Turkey’s central bank ramped up its benchmark interest rate to 17.75 percent on Thursday, taking another step to assert its independence, two weeks after an emergency rate hike and just ahead of elections.
Concerns about President Tayyip Erdogan’s growing influence on monetary policy before June 24 polls and doubts over whether the central bank can rein in double-digit inflation have caused the lira to fall some 16 percent this year.
The currency initially rallied some two percent against the dollar after the 125 basis-point increase. Bond yields fell and stocks advanced. The bank has now raised rates by 4.25 percentage points since late May, when it announced a dramatic three percentage-point increase at an emergency meeting to stem the rout in the lira.
“It is quite a positive surprise,” said Kaan Nazli, a senior economist at Neuberger Berman. “That will give (the bank) a lot of credibility after the election.”
Erdogan, a self-proclaimed “enemy of interest rates”, has stepped up pressure on the central bank before the presidential and parliamentary polls. He wants to see lower borrowing costs to spur credit growth and construction.
Economists fear the economy is overheating. The lira’s decline has reflected investor concern about the monetary policy outlook under Erdogan after the election.
Erdogan, who has dominated Turkish politics for a decade and a half, is seen as falling short of a first-round victory, a new poll showed on Thursday, although he has far greater support than his closest challenger.
“The worries will remain that once Erdogan renews his term, he will be more interventionist in terms of central bank policy,” Neuberger Berman’s Nazli said.
“But at least the move today gives the central bank a bit more flexibility to cope with that and at least the starting point will be in a better place than we thought months ago.”
The central bank has also returned to a single policy rate, a move designed to increase transparency. It said on Thursday it stood ready to tighten policy again if needed to put a lid on inflation.
“Despite the mild outlook for demand conditions, elevated levels of inflation and inflation expectations continue to pose risks on the pricing behaviour,” the bank said in a statement after its last scheduled monetary policy committee meeting before elections.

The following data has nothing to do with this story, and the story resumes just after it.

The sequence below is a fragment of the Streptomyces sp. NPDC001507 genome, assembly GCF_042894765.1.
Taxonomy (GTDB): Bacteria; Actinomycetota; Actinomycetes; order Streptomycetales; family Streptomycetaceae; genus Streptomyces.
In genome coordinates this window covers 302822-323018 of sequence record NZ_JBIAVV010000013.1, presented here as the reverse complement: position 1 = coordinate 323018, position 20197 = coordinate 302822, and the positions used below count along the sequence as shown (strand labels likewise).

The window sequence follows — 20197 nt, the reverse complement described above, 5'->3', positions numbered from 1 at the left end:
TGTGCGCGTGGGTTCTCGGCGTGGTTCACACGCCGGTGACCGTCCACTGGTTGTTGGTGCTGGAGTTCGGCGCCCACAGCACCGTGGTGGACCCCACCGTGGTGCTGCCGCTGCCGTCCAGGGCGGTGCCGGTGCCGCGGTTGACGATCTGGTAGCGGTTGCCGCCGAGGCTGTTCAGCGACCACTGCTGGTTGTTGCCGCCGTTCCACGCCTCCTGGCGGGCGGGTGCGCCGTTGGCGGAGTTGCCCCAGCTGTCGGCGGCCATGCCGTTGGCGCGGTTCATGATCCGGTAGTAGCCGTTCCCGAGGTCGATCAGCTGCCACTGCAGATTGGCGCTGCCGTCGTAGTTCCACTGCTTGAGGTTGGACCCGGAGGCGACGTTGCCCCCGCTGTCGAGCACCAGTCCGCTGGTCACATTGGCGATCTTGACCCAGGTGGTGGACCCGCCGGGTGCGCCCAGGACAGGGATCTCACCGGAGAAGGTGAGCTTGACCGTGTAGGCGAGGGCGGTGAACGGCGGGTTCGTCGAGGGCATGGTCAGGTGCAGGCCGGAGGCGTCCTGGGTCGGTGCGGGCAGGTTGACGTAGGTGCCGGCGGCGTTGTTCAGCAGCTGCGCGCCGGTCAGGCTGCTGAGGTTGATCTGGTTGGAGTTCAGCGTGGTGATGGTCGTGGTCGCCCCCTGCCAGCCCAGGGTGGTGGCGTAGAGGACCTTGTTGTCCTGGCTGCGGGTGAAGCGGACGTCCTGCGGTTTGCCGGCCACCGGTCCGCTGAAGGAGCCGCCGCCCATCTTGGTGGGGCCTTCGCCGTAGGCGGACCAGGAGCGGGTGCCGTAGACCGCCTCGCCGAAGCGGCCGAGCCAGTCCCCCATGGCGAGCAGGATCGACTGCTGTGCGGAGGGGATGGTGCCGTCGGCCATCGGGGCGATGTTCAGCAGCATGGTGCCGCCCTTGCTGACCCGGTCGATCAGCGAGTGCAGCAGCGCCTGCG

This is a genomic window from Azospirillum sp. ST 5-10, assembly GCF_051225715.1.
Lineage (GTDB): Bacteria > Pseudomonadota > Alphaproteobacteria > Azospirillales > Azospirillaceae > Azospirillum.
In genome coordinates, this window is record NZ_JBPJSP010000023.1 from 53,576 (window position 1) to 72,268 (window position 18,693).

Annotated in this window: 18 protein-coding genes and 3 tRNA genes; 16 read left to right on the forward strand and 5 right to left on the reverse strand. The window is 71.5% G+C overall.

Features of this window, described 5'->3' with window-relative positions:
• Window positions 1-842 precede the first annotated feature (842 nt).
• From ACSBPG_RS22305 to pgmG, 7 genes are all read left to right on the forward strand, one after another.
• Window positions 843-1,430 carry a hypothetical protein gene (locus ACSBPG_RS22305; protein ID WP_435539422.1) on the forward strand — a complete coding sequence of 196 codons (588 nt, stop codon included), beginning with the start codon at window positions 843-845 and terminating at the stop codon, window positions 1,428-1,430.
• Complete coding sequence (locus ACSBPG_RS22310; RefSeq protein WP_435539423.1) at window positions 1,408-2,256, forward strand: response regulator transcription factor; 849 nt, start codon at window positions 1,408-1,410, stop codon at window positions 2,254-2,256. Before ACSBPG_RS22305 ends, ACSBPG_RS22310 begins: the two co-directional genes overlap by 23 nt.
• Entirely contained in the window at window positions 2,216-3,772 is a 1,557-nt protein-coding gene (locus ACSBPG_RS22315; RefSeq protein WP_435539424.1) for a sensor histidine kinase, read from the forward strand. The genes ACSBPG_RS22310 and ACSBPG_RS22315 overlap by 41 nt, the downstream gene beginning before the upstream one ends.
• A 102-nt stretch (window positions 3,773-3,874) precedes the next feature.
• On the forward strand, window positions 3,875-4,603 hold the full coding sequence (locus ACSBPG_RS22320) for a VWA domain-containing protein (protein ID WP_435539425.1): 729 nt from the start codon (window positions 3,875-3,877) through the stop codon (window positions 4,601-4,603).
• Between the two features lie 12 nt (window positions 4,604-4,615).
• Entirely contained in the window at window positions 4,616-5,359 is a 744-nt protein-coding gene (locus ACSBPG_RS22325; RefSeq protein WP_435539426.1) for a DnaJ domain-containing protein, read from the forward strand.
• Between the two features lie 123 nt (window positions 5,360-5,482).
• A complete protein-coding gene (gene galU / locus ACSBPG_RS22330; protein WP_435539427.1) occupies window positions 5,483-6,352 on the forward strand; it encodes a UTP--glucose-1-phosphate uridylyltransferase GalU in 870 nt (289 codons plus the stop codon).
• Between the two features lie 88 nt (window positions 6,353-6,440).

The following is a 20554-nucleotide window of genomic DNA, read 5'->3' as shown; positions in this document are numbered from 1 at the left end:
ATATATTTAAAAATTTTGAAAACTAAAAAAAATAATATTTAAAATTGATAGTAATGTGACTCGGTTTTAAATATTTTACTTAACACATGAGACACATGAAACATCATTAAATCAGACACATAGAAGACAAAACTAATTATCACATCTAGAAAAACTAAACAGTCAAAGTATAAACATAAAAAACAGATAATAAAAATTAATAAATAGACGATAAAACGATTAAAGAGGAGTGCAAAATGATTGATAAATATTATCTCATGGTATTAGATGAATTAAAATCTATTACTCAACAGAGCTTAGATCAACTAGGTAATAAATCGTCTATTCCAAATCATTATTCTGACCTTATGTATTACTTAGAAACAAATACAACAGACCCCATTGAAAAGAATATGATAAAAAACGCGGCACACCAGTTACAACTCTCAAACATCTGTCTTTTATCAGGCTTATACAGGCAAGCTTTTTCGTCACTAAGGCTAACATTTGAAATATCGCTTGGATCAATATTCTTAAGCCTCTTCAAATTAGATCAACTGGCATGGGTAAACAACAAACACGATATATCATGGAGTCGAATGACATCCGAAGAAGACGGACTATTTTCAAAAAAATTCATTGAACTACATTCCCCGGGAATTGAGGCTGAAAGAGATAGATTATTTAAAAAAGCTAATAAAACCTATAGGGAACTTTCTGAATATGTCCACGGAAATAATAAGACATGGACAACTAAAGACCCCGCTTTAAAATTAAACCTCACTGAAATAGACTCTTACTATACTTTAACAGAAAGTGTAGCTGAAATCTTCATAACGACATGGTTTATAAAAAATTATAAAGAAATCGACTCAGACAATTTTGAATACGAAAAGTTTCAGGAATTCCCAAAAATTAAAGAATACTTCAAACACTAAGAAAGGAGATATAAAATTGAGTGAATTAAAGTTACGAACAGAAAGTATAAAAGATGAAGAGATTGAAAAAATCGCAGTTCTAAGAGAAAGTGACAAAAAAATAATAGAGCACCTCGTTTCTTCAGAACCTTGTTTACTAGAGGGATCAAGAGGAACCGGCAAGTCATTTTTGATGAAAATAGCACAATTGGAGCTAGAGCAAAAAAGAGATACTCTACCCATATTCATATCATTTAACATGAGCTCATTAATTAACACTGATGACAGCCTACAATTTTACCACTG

Data on Monday showed annual inflation quickened to 12.15 percent in May.
“To our mind, raising interest rates by 125 basis points is a strong hawkish signal that the central bank is fully committed to regain control over inflation by trying to stabilise the lira,” said Piotr Matys, emerging markets forex strategist at Rabobank.
“Over the long-term horizon, what will be crucial is to deal with economic imbalances in Turkey,” he said, citing persistently high inflation and a widening current account deficit.
The bank’s move to a single rate – it had for years used a complex system of multiple rates to set policy – was long sought by investors. Its other rates, including the late liquidity window, are now directly derived from the benchmark rate, meaning policy should be more predictable.
Asset manager Aberdeen Standard Investments, which has $14 billion invested in emerging market debt, said it had increased its exposure to domestic Turkish debt following the rate hike.
“We are definitely more upbeat on the story in light of that move, (it) gives us confidence that policy makers have the upper hand now,” said Kevin Daly, a senior investment manager for emerging market debt.
“How long that lasts remains to be seen, but for the time being these are positive steps and it has given us more confidence in the lira.”
Eleven of 16 economists polled by Reuters had predicted the bank would raise its one-week repo rate, but none had forecast such a large move.
Five each had predicted increases of 50 and 100 basis points and five others no change. One economist predicted a rise of 75 basis points.
Investors will probably want to see the central bank delivering further tightening, if needed, beyond the elections, said Inan Demir, an economist at Nomura International.
“Otherwise, investor sentiment could quickly deteriorate and undermine the currency again,” he said in a note.
Ratings agency Moody’s last week placed Turkey’s credit rating – already at non-investment grade – on review for downgrade, citing concern over economic management and erosion of investor confidence.
The ebbing confidence marks a serious challenge for a country that depends on net capital inflows, it said, adding the authorities were unable to fully address structural economic problems.
Turkey was once seen as a star emerging market for its years of rapid economic growth, but foreign investors have cooled on it, worried about what they view as Erdogan’s growing authoritarianism.
Following a coup attempt in 2016, some 160,000 people have been detained and dozens of media outlets shut in a crackdown. The government says such measures are necessary given the security threats it faces.
The lira strengthened to 4.4560 against the dollar after the rate rise from 4.5799 just before. It was trading at 4.4830 as of 1605 GMT.